By Daniel Paiz
There are very few shows in a music fan’s life that live up to what one expected, and then some.
Whoever your favorite artist is, it’s likely they enjoy Elton John, and the 50-year veteran’s soul was on full display for everyone to witness as the Farewell Yellow Brick Road Tour made its Denver stop Thursday (Feb.7th) night.
The catalog is enormous, and John himself apologized if he didn’t play your favorite song after the opening number (but why no Can You Feel The Love Tonight Elton, why?).
What the British pianist did play, however, was more than enough for the second of his two night stop in Denver.
A gloriously endless Yellow Brick Road
Bennie and The Jets jumpstarted the show to thunderously joyful cheering and applause. Nearly every song resulted in John getting up to cheer with the crowd, waving to those catching his attention. He then sat down, pushing his coattails out of the way before launching into another hit.
Tiny Dancer and Rocket Man were obviously played. But so were I Guess That’s Why They Call It The Blues, Believe, Daniel, and Saturday Night’s Alright For Fighting, among others.
One of my favorite tracks, I’m Still Standing, felt like a revelation that John hit another level. There’s a certain caliber that a few artists push into that others simply cannot because they haven’t the skill; in reality he had hit it much earlier, but this song made me realize just how talented he is.
A number of moments with the audience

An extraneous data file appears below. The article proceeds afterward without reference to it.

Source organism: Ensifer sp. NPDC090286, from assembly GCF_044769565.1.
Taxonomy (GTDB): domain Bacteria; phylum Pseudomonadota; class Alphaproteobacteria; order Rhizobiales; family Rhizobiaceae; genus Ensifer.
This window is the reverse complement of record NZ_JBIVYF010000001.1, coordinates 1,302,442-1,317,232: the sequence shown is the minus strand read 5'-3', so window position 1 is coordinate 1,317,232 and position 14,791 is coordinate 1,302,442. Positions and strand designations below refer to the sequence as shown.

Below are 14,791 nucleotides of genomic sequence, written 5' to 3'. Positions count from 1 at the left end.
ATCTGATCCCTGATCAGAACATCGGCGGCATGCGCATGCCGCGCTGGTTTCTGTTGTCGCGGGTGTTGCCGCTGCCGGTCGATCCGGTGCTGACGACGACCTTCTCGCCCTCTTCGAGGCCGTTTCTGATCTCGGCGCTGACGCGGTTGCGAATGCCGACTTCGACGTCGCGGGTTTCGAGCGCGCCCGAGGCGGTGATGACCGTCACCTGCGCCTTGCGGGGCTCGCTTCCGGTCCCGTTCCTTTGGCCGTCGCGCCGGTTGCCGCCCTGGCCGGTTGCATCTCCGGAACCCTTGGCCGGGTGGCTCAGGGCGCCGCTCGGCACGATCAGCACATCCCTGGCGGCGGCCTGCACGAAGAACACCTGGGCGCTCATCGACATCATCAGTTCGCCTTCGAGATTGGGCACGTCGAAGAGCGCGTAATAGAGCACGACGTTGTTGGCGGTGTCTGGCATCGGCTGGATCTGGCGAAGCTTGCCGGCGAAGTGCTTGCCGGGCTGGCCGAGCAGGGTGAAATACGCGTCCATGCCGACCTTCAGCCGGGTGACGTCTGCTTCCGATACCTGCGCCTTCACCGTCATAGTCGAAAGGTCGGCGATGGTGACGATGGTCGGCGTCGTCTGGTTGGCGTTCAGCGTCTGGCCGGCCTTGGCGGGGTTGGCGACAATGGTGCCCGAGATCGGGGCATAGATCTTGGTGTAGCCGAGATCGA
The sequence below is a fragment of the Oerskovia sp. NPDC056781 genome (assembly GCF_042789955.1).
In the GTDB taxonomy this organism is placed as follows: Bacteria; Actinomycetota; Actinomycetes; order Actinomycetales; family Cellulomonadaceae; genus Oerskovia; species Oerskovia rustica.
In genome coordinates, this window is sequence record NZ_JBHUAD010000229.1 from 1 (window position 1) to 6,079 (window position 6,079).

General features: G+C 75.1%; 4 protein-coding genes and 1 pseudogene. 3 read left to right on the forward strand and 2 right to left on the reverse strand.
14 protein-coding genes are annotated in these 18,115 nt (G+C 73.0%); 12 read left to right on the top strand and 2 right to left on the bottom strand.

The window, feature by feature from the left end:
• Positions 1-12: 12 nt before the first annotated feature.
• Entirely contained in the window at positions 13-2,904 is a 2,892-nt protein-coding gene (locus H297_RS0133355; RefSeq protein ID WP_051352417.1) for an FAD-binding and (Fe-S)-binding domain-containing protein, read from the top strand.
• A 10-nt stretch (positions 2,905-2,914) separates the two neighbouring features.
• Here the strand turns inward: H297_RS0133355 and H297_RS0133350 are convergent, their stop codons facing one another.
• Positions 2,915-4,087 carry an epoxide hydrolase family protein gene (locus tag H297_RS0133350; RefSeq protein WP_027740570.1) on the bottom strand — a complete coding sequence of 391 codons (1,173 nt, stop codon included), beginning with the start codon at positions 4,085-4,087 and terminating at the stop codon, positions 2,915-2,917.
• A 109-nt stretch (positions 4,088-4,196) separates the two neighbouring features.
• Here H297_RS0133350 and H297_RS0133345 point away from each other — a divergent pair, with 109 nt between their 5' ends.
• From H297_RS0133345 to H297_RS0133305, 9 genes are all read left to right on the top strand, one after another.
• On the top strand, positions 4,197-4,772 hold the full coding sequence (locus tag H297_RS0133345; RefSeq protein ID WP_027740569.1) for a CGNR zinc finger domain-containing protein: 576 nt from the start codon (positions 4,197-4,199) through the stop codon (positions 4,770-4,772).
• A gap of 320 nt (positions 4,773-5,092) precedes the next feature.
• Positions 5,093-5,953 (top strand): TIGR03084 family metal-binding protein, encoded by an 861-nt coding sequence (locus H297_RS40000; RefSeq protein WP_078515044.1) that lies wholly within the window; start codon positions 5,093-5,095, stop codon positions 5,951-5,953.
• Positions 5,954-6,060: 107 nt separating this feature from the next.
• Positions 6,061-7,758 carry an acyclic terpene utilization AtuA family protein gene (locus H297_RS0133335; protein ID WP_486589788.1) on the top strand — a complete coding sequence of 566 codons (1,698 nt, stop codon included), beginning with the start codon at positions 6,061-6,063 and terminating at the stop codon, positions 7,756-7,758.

Fortunately for everyone in attendance, Elton John likes to give some background to the songs he’s about to perform.
The best example has to be the song Holy Moses. Six months after its release, the Queen of Soul herself Aretha Franklin covered the song. John, who along with songwriting partner Bernie Taupin wrote Holy Moses, was ecstatic. Every moment John ran into Franklin after learning of that cover, he thanked Aretha, as it jumpstarted things for the singer-songwriter duo.
Towards the end of the night, another striking moment was had as John discussed how thankful he was for his 50 years of being a professional musician.
According to Elton he’s “lived a great life, and received applause for a million lifetimes”, but there’s one thing that he really relishes. In not these exact words he said something to the effect of playing music for another human being and getting a response is the best feeling in the world. He then thanked the crowd again:
“You’ve bought the 45s, the vinyls, the 8-tracks (pauses for audience response)… the cassettes, I always hated cassettes, the CDs, the merchandise; no matter what, you’ve bought the tickets to the concerts.”
The crowd burst into another round of cheering and applause. There were too many of these moments to count, which is a good thing. Before ending the night, John then came back for a two-song encore, including the timeless piece Your Song.
Elton John truly appears to be on his final journey along the yellow brick road, and he’s enjoying every minute of it.
Bonus for your Hip-Hop fans
For those of you who are Hip-Hop fans and like me were pulled into Elton’s discography due to his work being sampled, then you might know which songs I’m going to mention.
If you’re A Tribe Called Quest fan, Solid Wall of Sound from their most recent album samples Bennie and the Jets:
Another partial example comes from Soul/R&B singer Aloe Blacc’s The Man, which uses a famous line from the timeless Your Song:
These are the two most striking examples for me, but there are likely many more I’ve yet to uncover; I relish doing so, almost as much as Elton John is appreciating this last run.